Research shows link between major sports events and increasing levels of domestic violence
Many of us have witnessed how masses of lively and unwaveringly devoted sports fans can quickly become a forest fire: wild, unruly, and uncontrollable. From the cars and garbage cans set ablaze after the Canucks lost the Stanley Cup to the Boston Bruins in 2011, to the vandalism in Toronto after the Raptors won the 2019 NBA championship, it is no secret that when tensions between sports fans run high, violence can result. Some research also shows that this violence isn’t restricted only to public vandalism and disturbance — violence applies to the home as well.
According to CNBC, the 2023 Super Bowl football match was the third most-watched television program in U.S. history. The annual event is one of advertising’s biggest platforms, and this means that every year, companies scramble and compete to present their products to millions of people. A commercial by Tubi, a video streaming service app, took centre stage in the online discourse surrounding the day of the big game, and their fame wasn’t all for positive reasons.
Tubi’s 15-second advertisement starts by showing two sports commentators discussing the game, making it look as if the commercial break had just concluded. Suddenly, we see a menu showing an array of different TV apps pulling up on screen, as if we are watching someone browse. That “someone” selects Tubi and pulls up the film Mr. & Mrs. Smith before Tubi’s production logo shows up and signals the end of the commercial.
The commercial fooled some people a little too well, causing some momentary confusion about who “switched off” the big game. It generated laughs for some but wasn’t very funny for others. In a now-deleted post on Reddit, titled “I broke up with my boyfriend over the Tubi Super Bowl Commercial,” a woman described how her boyfriend flew off the handle when he saw the commercial and assumed that she was the one interrupting the game.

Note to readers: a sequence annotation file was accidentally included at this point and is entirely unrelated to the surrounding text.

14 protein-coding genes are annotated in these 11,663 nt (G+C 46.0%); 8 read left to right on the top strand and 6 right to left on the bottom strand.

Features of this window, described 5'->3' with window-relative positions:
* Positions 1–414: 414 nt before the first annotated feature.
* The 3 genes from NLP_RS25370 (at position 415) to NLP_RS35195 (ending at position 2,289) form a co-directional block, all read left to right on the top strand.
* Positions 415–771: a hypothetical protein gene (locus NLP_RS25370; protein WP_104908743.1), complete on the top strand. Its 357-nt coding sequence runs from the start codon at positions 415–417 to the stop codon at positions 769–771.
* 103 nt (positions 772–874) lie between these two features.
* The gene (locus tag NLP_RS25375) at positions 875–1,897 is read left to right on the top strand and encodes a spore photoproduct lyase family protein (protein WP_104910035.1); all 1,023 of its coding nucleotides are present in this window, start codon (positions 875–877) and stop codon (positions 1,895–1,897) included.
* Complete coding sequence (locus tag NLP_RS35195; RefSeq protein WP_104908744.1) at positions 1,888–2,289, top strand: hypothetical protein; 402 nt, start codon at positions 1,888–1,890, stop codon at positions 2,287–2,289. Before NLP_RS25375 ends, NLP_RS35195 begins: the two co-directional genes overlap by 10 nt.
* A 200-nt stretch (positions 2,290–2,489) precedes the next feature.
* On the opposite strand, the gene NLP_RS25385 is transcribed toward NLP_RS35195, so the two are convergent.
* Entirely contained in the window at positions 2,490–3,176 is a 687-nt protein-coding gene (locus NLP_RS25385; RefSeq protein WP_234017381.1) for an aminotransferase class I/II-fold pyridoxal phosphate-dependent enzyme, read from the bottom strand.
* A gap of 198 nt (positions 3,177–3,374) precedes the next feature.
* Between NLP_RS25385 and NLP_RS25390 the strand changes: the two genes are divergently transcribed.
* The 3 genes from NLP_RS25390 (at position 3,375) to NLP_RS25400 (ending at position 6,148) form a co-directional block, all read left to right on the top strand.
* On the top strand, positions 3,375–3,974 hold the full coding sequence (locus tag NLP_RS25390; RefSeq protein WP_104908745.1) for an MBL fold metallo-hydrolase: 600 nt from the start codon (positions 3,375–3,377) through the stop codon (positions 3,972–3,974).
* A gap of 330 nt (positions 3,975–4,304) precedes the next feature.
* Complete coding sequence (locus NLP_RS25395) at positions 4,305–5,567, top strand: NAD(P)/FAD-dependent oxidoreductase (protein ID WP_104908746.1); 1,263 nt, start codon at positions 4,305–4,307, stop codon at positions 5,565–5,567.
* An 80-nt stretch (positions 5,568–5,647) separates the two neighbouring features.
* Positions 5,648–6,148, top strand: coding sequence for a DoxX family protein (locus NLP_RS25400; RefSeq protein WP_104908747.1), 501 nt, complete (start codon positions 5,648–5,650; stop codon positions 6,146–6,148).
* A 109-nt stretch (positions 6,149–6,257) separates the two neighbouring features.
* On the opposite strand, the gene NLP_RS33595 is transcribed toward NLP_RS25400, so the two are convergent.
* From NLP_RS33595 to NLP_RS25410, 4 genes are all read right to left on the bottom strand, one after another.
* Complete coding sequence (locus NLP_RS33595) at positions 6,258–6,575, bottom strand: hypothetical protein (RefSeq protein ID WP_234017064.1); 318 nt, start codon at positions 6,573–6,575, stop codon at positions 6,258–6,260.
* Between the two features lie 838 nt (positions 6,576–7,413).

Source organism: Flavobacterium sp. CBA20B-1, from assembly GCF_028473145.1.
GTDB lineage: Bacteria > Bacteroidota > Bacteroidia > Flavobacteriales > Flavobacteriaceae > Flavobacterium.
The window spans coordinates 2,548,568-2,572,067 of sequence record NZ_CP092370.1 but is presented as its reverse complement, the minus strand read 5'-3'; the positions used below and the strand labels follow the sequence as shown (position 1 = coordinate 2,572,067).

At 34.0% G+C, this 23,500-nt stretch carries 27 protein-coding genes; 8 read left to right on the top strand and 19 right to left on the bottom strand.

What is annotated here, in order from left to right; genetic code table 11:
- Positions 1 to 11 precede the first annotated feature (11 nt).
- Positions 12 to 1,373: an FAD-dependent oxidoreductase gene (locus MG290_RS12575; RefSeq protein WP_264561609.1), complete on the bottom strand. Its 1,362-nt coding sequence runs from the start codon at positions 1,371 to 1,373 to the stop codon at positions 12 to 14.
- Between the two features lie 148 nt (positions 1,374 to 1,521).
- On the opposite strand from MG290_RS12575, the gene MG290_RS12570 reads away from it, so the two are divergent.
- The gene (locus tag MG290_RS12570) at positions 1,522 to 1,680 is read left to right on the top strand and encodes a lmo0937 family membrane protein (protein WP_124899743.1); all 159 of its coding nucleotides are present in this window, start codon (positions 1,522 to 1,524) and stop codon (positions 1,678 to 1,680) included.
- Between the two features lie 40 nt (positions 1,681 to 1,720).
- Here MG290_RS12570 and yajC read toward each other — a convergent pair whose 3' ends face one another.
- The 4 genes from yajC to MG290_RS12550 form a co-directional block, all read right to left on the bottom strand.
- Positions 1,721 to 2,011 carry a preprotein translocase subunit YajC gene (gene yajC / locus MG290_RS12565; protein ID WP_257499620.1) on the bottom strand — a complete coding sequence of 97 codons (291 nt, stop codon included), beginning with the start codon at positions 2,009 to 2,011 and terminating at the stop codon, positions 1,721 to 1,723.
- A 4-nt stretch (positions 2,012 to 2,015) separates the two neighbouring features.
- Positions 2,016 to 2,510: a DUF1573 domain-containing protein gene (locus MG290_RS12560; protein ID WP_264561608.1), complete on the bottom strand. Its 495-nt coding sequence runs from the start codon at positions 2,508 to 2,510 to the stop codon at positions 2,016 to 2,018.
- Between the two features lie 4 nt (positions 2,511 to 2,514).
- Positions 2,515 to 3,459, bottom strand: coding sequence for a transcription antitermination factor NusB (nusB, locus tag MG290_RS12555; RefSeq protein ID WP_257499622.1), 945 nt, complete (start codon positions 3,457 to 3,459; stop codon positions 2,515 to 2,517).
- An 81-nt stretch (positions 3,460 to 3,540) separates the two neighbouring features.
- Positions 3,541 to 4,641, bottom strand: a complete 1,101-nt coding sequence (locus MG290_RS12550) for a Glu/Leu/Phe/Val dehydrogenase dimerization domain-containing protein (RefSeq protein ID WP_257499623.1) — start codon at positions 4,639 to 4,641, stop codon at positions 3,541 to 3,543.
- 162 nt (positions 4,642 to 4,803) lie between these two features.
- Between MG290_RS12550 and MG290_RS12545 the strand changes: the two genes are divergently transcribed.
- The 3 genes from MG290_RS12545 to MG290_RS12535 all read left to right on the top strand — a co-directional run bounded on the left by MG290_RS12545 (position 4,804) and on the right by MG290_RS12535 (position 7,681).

In the post, she said that he “began screaming at me violently, calling me things that I don’t even want to write down.” Even when she tried to explain that it was just a commercial, he allegedly ended up punching a hole in the wall of their living room. Though he “awkwardly apologized” afterwards, she said that she clearly saw the red flags in her boyfriend’s behaviour and left the next morning to stay with her parents.
Others have also shared their extreme reactions to the advertisement on Twitter. Some users’ first reactions included feelings of rage, yelling, and the spewing of threats and abuse at those unfortunate enough to be in the room with them. While the tweets were most likely written in jest, these casual confessions do raise questions and concerns about a possible connection between the outcomes of sporting events and instances of domestic violence.
A 2013 study from Lancaster University sought to uncover whether the FIFA World Cup, when watched remotely via television, could be correlated with an increase in domestic abuse incidents. The study found significant results: on a match day, domestic abuse increased by 26 per cent when the English national team won and by 38 per cent when the national team lost.
According to a paper from the University of Calgary, researchers found that domestic violence hotlines saw a 15 per cent increase in calls when the Calgary Stampeders competed against their major rivals, the Edmonton Elks which were then called the Eskimos. And when the Calgrary Stampeders participated in Grey Cup games, the championship game of the Canadian Football League, there was a 40 per cent increase in reports of domestic violence.
No situation excuses the physical or mental abuse of others and we need to keep advocating for victims of domestic violence and their safety.